Electronic submissions are encouraged; abstracts should be attached in
plain text format or as Word files.


 All submissions must be received by August 31, 2000.

Send submissions to:
	Kerstin Schwabe
 	Jaegerstr. 10/11
 	D-10117 Berlin

 Send abstracts by FAX to: +49 - 30 - 20 192 402
 or by e-mail to:

Notification of acceptance will be emailed in mid-September.


* 31 August 2000: 	deadline for submittal of abstracts
* 15 September 2000: 	notification of acceptance
* 28 Feb.- 2. March: 	workshop


For further information contact one of the organizers:

Klaus von Heusinger
Kerstin Schwabe

or our workshop homepage:


Prof. Dr. Gerhild Zybatow
Universit�t Leipzig
Institut f�r Slavistik

- --------------------------


title of the talk:

name(s) of the author(s):


mailing address of the first author:

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Message 2: Perspectives/New Journal in the Humanities

Date: Fri, 11 Aug 2000 11:27:22 +0200
From: Peter Gutmann <>
Subject: Perspectives/New Journal in the Humanities

First Call for Papers -- First Call for Papers 

Perspectives is a new journal, published at Oxford Brookes University
Humanities Research Centre. It addresses an international audience of
post-graduate students and scholars engaged in interdisciplinary work
within the Humanities. It is a bi-annual on-line publication,
accompanied by a (weekly updated) website for discussion and
workshopping of ideas.

The journal aims at creating a new interdisciplinary community of
people working beyond the limits of the established split into
disciplines. Thus, our concept of "The Humanities" is an open one, it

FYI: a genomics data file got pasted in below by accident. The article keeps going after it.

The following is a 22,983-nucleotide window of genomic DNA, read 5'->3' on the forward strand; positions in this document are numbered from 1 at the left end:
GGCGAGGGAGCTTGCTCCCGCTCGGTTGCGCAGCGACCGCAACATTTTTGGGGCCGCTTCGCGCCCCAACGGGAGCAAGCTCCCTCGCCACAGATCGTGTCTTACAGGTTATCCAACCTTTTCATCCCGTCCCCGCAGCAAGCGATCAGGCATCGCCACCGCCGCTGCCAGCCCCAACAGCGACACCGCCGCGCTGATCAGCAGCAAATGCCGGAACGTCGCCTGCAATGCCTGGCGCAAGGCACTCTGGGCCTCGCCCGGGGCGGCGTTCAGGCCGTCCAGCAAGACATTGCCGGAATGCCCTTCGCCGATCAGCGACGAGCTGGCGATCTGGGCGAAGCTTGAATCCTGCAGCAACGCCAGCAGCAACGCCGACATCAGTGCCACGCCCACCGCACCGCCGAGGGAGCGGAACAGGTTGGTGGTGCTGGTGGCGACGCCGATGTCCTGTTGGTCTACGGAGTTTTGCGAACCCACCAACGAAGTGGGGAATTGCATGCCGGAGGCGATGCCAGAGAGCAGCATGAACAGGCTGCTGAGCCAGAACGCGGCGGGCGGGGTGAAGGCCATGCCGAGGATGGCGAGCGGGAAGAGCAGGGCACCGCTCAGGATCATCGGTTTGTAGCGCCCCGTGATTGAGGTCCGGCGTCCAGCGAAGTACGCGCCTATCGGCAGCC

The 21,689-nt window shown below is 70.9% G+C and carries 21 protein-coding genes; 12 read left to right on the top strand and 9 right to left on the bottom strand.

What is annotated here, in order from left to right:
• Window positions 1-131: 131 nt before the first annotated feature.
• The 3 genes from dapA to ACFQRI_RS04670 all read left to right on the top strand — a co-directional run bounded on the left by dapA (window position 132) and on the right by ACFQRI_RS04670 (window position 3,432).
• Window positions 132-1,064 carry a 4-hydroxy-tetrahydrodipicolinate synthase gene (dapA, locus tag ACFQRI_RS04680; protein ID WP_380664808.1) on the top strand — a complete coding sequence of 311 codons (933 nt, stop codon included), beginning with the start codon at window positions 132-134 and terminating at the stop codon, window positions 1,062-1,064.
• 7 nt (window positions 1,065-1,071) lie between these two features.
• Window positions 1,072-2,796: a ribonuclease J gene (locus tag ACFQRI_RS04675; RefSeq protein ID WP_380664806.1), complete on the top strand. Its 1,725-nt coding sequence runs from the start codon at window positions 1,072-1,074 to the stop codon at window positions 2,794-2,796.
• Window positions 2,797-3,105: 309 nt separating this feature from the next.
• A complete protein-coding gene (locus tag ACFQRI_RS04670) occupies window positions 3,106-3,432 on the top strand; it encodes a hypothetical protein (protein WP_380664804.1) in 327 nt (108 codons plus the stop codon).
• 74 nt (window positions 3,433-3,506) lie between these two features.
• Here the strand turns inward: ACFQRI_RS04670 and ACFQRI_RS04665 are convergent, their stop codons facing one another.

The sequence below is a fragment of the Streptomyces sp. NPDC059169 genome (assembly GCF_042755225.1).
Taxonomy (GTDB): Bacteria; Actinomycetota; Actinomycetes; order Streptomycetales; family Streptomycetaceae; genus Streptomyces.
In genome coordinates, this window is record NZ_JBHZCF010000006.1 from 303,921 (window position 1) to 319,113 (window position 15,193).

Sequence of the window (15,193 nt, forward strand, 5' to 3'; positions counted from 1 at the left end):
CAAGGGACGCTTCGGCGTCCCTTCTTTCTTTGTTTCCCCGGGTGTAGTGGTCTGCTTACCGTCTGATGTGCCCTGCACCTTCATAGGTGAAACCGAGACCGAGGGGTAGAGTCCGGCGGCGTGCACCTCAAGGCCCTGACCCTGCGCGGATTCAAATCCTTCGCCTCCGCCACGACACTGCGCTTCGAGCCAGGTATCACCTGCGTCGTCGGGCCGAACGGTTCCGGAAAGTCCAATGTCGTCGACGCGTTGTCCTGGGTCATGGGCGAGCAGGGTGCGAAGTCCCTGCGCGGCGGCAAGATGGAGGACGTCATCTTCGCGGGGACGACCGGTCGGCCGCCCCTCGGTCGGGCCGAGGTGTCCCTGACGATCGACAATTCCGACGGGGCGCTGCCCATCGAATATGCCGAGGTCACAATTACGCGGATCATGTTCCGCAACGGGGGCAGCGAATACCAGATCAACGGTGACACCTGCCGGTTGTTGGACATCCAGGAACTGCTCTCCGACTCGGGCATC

comprises the traditional Humanities as easily as what has come to be
called Social Sciences and other related fields (and areas of

We invite articles for our third number: "Whatever happened to
Postmodernism?- Foucault & Co. in the 21st 

Possible subjects for articles could be (but are by no means limited to)
the following:

- What did happen to Postmodernism?
- Foucault, Derrida et al: Experiences with the Application of their
works in Interdisciplinary Work
- Interdisciplinarity and Postmodernism
- Are we still postmodern? Odds and Ends of a philosophy.
- Postmodern analyses of...
- Hollywood and beyond (Carpenter's H20 - a handbook to postmodernism;
_Deconstructing Harry_, _High Fidelity_ and _Girl, interrupted_ - new
quests for identity?; ...)
- The History of Language in times of _posthistoire_?
- Linguistics, the Natural Sciences and postmodern fashions
- ...

Deadline for submission of articles: 1 January 2001

We also invite articles for an unthemed number. Preliminary deadline for
this number is: 15 May 2000. (cf separate call for papers)

Please send enquiries and proposals to the editors at:

The language of the journal is English. Articles requiring translation
will not be accepted. The length of articles should range from 1500 to
5000 words, occasionally, however, exceptional features of up to 15000
words can be published. Book reviews should not exceed 1000 words. All
contributors will be required to submit the article either as plain-text
e-mail or as an e-mail attachment (rtf format preferred). A style-sheet
for accepted articles can be obtained from the editors.

Peter Gutmann, MA
Bei der alten Furt 3
66539 Neunkirchen